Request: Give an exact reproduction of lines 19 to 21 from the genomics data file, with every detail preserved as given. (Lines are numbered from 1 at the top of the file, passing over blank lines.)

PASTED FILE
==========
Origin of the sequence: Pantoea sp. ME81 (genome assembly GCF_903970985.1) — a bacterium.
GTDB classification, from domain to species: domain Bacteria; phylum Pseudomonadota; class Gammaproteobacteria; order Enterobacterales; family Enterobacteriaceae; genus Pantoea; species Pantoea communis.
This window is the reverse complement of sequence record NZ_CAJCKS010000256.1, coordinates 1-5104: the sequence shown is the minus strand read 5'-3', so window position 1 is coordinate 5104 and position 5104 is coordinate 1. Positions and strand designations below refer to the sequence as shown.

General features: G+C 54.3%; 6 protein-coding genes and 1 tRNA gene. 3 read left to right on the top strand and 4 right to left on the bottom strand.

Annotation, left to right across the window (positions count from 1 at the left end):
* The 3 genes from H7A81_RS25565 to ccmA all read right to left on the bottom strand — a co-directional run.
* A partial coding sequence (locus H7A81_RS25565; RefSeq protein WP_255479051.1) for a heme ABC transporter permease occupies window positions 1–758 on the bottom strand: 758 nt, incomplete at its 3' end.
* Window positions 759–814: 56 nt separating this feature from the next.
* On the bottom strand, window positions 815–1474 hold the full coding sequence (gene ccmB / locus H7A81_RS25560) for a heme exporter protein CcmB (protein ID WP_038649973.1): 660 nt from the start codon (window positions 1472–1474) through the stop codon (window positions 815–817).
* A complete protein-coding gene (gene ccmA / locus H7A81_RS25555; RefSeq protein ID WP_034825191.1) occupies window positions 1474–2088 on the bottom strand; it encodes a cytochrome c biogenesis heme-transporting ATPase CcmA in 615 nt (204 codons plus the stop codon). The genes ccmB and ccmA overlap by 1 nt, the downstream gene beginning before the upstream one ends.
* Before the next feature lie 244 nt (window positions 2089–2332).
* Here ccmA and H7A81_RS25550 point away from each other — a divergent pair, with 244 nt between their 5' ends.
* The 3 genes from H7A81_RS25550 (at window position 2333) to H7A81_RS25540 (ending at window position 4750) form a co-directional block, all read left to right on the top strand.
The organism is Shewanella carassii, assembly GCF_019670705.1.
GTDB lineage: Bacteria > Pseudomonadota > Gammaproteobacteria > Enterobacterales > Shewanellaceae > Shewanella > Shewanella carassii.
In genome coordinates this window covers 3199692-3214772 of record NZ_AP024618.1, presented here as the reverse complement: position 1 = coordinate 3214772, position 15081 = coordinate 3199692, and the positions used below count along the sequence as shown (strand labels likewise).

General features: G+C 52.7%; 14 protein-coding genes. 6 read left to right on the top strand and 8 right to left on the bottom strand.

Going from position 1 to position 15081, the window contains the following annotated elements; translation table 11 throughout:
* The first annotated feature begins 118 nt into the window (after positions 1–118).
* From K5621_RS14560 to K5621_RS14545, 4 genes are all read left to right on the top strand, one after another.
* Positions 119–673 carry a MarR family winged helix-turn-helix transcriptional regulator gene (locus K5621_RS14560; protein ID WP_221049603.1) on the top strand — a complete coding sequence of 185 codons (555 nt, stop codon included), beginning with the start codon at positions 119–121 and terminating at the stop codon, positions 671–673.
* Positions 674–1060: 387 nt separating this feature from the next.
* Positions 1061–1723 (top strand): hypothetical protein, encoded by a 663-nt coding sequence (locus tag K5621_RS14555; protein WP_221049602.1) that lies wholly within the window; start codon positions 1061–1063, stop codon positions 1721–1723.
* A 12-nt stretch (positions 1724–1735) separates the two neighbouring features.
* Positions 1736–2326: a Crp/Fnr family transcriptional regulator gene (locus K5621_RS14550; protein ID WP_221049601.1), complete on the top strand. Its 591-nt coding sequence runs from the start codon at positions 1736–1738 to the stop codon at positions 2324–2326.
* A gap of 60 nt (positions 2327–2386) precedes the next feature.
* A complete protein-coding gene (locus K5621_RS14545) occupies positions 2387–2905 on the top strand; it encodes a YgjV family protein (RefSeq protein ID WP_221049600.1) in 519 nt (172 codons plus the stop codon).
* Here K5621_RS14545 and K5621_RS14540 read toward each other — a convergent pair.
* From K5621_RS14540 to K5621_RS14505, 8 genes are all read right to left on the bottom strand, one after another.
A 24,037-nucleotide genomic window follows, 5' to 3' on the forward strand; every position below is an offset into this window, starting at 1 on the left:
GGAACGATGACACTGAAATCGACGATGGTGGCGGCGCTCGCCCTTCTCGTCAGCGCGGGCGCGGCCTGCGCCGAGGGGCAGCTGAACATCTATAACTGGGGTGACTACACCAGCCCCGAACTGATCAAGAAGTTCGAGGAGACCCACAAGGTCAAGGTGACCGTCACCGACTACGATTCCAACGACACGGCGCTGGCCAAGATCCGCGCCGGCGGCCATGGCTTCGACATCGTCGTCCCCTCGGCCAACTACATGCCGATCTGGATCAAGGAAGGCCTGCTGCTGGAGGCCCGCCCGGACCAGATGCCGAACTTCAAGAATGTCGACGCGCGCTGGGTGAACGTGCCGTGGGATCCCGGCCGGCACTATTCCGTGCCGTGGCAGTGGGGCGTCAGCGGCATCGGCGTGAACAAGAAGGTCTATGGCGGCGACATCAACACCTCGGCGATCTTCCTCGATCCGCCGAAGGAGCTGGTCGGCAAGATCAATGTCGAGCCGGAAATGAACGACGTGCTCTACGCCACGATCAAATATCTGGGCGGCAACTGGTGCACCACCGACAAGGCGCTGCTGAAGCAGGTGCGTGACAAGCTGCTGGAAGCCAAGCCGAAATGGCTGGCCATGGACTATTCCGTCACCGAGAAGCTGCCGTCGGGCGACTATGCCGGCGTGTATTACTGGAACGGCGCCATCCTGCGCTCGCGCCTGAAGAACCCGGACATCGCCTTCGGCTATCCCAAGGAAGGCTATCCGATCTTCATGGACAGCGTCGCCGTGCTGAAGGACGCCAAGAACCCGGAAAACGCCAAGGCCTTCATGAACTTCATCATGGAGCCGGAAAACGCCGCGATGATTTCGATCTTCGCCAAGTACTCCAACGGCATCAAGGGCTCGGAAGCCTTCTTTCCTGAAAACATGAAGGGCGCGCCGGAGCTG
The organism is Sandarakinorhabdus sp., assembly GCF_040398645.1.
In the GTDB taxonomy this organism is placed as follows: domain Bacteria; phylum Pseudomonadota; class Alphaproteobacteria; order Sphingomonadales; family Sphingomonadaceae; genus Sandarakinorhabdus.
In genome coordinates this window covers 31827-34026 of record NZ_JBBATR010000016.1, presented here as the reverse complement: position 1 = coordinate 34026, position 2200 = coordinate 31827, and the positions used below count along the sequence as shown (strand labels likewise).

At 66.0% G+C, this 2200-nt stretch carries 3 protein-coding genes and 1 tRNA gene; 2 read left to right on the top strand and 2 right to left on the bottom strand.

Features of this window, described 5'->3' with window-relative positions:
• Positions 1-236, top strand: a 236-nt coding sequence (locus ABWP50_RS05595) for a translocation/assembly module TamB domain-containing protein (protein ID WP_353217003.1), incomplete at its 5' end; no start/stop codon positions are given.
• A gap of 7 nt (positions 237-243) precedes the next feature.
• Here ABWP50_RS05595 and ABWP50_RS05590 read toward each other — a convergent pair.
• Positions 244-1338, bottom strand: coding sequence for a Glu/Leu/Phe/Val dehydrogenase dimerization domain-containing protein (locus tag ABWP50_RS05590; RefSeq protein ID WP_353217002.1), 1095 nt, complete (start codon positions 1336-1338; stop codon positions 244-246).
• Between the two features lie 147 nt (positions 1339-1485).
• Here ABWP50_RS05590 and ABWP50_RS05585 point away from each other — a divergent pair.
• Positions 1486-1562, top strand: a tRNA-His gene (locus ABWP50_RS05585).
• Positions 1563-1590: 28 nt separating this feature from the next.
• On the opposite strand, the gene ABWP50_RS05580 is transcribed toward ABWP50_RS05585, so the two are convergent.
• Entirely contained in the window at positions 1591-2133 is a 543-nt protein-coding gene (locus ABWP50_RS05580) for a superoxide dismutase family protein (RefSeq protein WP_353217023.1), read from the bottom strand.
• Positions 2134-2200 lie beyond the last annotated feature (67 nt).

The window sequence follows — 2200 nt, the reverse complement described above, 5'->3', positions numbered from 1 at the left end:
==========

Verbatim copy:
* The first annotated feature begins 118 nt into the window (after positions 1–118).
* From K5621_RS14560 to K5621_RS14545, 4 genes are all read left to right on the top strand, one after another.
* Positions 119–673 carry a MarR family winged helix-turn-helix transcriptional regulator gene (locus K5621_RS14560; protein ID WP_221049603.1) on the top strand — a complete coding sequence of 185 codons (555 nt, stop codon included), beginning with the start codon at positions 119–121 and terminating at the stop codon, positions 671–673.